Here’s what you can do
If you’ve already cast your vote, remind yourself that “there is nothing more you can do at this point,” says Hafeez. “If you are a spiritual or religious person, you can pray that your candidate wins… but beyond that, the ultimate outcome is out of your control if you have done your civic duty.”
In the meantime, Vasan says the best ways to reduce anxiety is through exercise (particularly cardio, which she says is “especially helpful” for combating stress), mindfulness (Vasan recommends using a meditation app, such as Headspace or Calm), and getting seven to nine hours of sleep each night (follow these tips on good sleep hygiene).
“What's amazing about both exercise and mindfulness is that the scientific evidence we have shows how enormously beneficial they are,” says Vasan. “It improves people's mood, makes them feel more connected, and it’s free.”
Focusing on what you can control may also help. Chloe Carmichael, psychologist and author of the upcoming book, Nervous Energy: Harness the Power of Your Anxiety, suggests that if you’re feeling anxious, then a “healthy thing to do would be to ask yourself, ‘What is it that you’re afraid of?’” She tells Yahoo Life: “The simple answer is, ‘I’m afraid my candidate will lose.’ Ask yourself, ‘If the other candidate wins, then what is it I'm afraid of?’ It can be helpful.”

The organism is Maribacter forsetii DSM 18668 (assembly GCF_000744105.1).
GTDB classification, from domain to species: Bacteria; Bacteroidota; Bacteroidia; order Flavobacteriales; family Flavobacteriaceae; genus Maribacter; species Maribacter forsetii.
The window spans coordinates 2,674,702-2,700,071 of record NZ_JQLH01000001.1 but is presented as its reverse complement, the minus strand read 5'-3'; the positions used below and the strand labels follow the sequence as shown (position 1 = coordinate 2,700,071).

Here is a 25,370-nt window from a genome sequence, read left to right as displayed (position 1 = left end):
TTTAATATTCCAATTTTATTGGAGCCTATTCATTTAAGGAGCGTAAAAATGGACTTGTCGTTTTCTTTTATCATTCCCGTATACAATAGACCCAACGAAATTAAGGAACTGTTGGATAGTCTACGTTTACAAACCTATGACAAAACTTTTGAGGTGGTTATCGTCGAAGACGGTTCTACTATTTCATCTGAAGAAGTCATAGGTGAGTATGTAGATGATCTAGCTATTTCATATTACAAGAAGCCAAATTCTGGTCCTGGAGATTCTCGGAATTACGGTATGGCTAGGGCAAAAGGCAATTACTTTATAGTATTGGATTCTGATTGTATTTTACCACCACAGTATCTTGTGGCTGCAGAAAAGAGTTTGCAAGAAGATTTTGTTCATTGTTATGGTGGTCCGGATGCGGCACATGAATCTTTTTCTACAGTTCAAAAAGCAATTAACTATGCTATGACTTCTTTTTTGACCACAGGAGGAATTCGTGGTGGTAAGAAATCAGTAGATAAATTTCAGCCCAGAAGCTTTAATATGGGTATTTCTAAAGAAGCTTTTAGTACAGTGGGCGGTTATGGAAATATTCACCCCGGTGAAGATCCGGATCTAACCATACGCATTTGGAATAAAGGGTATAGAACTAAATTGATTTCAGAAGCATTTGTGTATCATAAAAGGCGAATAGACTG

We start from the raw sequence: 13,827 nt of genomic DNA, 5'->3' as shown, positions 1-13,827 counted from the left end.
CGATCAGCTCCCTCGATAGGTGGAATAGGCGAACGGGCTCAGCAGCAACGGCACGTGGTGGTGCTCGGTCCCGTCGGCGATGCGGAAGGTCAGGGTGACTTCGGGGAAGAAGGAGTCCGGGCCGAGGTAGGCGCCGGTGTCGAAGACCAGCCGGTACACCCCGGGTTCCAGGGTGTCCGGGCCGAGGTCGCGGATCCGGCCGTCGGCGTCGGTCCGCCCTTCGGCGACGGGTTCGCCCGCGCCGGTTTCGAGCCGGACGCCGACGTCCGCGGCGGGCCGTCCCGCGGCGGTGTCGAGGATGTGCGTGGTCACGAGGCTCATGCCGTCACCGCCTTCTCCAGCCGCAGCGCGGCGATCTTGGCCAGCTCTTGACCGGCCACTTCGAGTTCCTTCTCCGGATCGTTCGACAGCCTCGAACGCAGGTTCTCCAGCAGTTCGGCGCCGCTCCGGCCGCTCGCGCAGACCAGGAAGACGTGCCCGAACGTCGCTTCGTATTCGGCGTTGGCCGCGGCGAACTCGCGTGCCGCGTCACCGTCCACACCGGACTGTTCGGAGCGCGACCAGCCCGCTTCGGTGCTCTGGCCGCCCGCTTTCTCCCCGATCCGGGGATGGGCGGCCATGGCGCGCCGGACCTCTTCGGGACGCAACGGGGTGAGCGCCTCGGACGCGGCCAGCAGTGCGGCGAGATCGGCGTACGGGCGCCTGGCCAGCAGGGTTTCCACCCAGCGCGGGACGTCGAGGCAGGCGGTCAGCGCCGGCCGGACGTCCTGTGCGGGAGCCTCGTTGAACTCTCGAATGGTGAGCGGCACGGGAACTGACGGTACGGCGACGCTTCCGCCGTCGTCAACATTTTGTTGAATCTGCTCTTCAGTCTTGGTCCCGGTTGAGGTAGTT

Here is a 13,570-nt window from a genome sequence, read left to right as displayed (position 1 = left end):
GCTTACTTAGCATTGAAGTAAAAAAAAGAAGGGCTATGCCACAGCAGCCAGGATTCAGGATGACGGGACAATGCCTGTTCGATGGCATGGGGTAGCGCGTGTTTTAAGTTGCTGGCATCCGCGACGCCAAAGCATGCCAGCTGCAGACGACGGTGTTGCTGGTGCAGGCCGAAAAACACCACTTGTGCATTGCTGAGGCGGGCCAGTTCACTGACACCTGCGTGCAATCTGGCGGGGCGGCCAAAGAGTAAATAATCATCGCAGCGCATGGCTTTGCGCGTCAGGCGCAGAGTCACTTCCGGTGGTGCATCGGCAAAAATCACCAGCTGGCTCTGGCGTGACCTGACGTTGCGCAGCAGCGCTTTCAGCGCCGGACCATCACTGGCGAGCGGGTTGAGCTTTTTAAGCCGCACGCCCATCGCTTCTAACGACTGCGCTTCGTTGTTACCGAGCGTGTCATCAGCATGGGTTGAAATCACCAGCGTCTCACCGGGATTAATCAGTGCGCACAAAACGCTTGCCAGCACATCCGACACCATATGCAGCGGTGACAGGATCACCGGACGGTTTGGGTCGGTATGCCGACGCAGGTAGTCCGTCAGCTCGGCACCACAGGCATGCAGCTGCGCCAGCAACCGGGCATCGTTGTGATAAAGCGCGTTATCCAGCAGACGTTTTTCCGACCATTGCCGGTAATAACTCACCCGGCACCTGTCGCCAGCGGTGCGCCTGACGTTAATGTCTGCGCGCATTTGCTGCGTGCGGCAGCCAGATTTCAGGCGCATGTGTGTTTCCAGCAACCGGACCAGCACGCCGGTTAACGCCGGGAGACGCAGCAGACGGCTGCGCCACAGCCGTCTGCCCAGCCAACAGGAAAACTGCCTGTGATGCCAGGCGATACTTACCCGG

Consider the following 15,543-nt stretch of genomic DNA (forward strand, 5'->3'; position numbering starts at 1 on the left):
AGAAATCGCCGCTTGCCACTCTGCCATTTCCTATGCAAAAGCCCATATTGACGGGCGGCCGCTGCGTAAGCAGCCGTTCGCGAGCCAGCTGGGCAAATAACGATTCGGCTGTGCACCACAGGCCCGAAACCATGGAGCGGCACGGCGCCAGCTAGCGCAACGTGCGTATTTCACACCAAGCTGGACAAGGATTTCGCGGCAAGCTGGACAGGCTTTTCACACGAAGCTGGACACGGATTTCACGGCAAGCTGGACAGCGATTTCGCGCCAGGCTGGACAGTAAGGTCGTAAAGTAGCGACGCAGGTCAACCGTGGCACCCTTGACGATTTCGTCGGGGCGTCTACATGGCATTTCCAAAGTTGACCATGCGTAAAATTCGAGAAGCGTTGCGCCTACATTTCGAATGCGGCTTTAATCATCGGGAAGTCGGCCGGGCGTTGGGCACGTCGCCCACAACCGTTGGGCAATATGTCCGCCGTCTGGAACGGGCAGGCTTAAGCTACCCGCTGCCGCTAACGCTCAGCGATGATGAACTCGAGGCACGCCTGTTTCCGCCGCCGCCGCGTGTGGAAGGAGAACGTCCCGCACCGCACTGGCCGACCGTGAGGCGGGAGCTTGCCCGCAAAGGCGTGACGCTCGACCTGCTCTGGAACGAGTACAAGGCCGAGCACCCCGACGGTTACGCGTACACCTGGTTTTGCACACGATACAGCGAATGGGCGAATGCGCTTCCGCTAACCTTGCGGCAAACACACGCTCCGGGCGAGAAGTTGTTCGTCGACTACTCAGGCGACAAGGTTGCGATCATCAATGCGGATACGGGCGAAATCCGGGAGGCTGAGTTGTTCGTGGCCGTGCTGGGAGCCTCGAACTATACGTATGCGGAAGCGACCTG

Carmichael says that if, for example, you fear the economy will go “sideways” if the other candidate wins, “that may be a good time to have a quick call with your financial adviser and see if there is something you can do in the short term to put yourself in a better position.”
Last but not least: Limit your media consumption on Election Day (and in general) if it’s stressing you out. “It makes it easier to not get bogged down in a downward scrolling spiral,” says Vasan. And pick up a journal instead. Studies show that journaling — “being able to write down how you’re feeling and having a space where you can express yourself,” says Vasan — can reduce anxiety.
If you’re feeling pessimistic…
It’s understandable if it feels like there are no rose-colored glasses in sight. Many Americans are feeling pessimistic about how the country is doing in general: A September 2020 poll from the Associated Press-NORC Center for Public Affairs Research found that the majority (72 percent) of Americans say “things in the country are heading in the wrong direction.”